What is Art Therapy?

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Written by Erin and Nina

“From my personal experience of art therapy and from being a trainee art therapist myself, I would argue that this is an amazing form of therapy, which allows you to express yourself and work through your emotions in a healthy way. Even if you feel like the therapy may not be for you, you are able to learn so many new tools and techniques to help ground and connect with yourself.” – Nina

“Art Therapy is a fantastic way to process trauma, worries and grief. From personal experience as well as from sessions as a trainee, I’ve seen how playing with art materials can help an individual to process emotions that they would be unable to verbalise. Art therapy is not about how good your art is, but how it makes you feel. There is no right or wrong and this is one of my favourite things about this type of therapy.” – Erin

Erin Heeley & Nina Johnston. Erin & Nina are both trainee art therapists.

What is Art Therapy?


A form of psychotherapy that uses art as a way to communicate. The therapist doesn’t use the art as a diagnostic tool, but instead as a way of communicating. This can be favourable for those who find it difficult to communicate how they are feeling verbally. It can often be hard to put words to how we’re feeling or it can be difficult to say some things out loud. This is why through this type of therapy, words are not necessarily needed.

Image for "What is Art Therapy?"
TEXT: You don’t need to be good to do Art Therapy - the art created in each session is solely for you as a way to express your emotions.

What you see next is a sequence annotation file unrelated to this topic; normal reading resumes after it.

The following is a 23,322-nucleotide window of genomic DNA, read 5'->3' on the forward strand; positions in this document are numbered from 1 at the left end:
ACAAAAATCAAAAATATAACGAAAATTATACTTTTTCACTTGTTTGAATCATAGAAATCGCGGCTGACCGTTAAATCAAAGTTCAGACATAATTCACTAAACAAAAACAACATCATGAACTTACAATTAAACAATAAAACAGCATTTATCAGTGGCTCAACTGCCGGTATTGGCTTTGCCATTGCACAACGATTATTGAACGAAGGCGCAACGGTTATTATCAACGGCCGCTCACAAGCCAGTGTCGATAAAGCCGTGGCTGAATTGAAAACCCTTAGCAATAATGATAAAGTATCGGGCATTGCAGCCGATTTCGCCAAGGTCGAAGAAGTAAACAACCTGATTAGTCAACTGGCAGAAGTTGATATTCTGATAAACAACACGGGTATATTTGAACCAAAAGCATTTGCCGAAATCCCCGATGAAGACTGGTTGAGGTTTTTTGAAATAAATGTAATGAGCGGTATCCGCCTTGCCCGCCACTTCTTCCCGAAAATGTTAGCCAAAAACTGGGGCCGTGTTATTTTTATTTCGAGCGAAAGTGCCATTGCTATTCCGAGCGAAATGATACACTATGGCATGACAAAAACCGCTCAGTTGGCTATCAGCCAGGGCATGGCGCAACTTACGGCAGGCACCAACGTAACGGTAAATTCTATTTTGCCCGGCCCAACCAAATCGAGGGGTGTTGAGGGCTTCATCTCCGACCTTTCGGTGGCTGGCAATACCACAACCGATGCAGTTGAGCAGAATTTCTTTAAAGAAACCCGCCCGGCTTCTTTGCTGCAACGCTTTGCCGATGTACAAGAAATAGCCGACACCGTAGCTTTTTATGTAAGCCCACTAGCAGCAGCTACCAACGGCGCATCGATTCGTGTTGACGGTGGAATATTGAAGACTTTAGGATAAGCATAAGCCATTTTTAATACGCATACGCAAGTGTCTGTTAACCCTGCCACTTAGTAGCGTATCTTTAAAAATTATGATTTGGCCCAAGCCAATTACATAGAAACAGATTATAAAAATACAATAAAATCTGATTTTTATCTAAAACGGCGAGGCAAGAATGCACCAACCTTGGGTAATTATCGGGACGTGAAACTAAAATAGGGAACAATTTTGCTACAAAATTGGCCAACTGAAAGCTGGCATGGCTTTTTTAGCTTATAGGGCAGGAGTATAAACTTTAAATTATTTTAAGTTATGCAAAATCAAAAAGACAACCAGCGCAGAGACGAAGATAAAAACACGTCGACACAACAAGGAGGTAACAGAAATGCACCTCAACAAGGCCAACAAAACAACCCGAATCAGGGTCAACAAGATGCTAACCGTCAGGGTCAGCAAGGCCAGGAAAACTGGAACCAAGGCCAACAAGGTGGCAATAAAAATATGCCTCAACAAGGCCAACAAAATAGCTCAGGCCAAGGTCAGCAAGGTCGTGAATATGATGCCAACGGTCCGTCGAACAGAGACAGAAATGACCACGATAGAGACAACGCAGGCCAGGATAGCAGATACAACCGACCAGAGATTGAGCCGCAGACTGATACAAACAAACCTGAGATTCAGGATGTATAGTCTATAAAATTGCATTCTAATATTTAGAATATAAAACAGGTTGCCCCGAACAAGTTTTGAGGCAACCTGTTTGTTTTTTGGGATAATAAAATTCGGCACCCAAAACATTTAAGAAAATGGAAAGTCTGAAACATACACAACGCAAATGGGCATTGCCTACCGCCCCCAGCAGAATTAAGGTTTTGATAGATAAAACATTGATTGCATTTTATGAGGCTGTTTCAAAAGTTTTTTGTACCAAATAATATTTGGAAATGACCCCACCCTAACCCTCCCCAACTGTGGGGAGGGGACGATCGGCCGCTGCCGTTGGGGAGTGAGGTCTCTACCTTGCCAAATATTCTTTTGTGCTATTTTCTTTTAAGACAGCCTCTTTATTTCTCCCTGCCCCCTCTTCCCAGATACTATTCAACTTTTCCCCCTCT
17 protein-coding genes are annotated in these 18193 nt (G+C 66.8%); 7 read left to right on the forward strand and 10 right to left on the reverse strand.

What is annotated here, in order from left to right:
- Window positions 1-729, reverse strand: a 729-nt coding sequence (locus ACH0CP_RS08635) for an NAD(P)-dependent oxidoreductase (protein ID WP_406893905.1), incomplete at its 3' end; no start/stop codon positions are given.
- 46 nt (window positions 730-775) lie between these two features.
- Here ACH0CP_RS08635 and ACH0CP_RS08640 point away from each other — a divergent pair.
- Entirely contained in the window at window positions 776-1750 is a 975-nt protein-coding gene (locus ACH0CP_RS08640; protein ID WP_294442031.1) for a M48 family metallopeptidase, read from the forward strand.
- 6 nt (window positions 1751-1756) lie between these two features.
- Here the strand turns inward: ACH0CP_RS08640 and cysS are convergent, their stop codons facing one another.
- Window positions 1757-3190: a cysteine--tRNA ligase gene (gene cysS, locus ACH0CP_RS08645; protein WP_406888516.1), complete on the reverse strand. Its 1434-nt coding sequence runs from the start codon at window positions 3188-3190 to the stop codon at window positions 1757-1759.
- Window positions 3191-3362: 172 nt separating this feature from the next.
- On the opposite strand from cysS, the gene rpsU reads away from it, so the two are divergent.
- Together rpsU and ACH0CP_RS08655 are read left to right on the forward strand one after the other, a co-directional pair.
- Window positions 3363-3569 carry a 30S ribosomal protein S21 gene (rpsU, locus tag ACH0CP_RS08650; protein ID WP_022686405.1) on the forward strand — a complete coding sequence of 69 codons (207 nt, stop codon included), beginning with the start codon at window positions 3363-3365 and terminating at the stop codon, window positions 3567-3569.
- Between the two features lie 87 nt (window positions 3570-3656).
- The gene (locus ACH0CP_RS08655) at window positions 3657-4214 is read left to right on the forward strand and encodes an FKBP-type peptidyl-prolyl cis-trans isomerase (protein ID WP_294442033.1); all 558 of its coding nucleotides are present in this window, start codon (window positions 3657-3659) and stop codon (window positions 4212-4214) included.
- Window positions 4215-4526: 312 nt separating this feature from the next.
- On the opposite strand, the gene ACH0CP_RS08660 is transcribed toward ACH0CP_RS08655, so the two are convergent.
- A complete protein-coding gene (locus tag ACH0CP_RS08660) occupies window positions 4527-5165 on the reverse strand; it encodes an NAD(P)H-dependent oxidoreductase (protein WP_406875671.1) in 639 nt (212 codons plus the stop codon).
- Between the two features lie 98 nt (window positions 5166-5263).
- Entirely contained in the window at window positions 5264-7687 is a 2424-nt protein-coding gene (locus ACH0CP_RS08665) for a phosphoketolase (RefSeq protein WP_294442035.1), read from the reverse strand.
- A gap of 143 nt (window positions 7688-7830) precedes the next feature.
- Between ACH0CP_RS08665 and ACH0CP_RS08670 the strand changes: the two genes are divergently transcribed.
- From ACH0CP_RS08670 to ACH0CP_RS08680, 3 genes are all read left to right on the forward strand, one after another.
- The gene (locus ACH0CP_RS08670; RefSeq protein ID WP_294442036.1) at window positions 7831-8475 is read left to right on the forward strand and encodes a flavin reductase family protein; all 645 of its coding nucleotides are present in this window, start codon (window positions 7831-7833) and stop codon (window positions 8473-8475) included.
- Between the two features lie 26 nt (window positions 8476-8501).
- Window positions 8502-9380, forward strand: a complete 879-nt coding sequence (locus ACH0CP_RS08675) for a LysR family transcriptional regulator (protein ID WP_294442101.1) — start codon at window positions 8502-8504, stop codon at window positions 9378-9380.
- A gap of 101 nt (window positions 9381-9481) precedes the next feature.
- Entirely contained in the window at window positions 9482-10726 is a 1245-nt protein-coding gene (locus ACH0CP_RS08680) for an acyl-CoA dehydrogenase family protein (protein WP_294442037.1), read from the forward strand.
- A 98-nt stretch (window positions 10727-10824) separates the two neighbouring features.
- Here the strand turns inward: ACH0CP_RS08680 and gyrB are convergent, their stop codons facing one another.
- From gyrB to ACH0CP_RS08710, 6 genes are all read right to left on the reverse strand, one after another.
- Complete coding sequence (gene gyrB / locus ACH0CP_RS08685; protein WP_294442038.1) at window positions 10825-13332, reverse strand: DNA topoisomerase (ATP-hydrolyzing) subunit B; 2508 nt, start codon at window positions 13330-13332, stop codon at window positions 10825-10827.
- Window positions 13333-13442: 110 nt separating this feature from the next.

IMAGE: Painted canvas

What’s involved?

This can be one-to-one or in a group setting, but it’s not an art lesson! You don’t need to be good at art to do the sessions – the work created in each session is solely for you as a way to express your emotions. 

Some of the art materials used can be pencils, pens, soft pastels, oil pastels, paint, cardboard, clay, watercolour paint, collage and many, many more.

Image for "What is Art Therapy?"IMAGE: Pots of paint brushes, colouring pencils and art supplies.

Who is this therapy suitable for?

It is suitable for all ages and abilities such as children, adolescents, adults or elderly. Equally, it can be beneficial for people with physical or learning disabilities, neurological conditions and chronic illnesses.

Everyone is unique and not all styles of therapy will feel right. But if you enjoy making art, or find it difficult to put words to how you are feeling or you even find it hard to talk to someone then this type of therapy may be able to help.

Chris Rankin
Author: Chris Rankin

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